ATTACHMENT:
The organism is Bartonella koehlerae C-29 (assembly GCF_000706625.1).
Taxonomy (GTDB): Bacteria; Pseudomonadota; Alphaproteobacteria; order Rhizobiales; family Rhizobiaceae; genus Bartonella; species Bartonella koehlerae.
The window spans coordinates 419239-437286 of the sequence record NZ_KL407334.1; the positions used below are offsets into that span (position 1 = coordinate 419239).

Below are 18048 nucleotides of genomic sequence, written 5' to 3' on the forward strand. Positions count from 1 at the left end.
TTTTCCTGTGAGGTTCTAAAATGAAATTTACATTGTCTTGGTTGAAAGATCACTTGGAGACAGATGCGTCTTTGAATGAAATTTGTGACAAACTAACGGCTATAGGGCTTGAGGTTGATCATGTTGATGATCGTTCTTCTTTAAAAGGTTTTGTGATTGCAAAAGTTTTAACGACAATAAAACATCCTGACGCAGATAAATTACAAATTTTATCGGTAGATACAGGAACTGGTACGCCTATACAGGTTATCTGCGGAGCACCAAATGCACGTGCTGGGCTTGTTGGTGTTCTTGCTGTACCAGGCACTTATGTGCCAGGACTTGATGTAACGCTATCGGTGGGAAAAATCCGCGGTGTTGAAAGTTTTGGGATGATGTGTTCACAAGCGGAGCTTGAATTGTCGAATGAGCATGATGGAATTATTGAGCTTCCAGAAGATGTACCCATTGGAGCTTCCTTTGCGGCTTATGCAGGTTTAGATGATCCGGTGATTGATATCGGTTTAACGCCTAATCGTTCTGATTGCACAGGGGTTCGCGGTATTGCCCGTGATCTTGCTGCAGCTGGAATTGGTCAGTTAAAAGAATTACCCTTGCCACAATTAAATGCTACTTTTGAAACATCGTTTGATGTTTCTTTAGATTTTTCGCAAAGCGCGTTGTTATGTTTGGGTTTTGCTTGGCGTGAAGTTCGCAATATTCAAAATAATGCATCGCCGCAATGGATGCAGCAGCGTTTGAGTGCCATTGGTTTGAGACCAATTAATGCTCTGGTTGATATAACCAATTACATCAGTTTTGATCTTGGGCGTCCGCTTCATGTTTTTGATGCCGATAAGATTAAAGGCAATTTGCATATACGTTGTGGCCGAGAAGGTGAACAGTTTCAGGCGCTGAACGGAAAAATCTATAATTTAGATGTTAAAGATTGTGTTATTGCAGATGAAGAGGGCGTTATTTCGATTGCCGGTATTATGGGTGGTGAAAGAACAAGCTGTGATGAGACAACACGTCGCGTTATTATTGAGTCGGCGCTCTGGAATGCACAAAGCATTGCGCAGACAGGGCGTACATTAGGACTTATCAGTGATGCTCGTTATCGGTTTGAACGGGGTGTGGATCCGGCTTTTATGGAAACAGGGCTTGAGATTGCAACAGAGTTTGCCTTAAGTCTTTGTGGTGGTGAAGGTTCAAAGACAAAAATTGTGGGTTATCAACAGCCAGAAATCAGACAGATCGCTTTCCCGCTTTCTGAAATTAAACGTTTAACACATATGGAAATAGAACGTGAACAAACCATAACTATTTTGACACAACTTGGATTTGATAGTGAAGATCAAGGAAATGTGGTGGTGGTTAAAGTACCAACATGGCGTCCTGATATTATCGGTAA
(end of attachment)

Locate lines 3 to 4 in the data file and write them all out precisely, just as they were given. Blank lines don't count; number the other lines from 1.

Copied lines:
The window spans coordinates 419239-437286 of the sequence record NZ_KL407334.1; the positions used below are offsets into that span (position 1 = coordinate 419239).

Below are 18048 nucleotides of genomic sequence, written 5' to 3' on the forward strand. Positions count from 1 at the left end.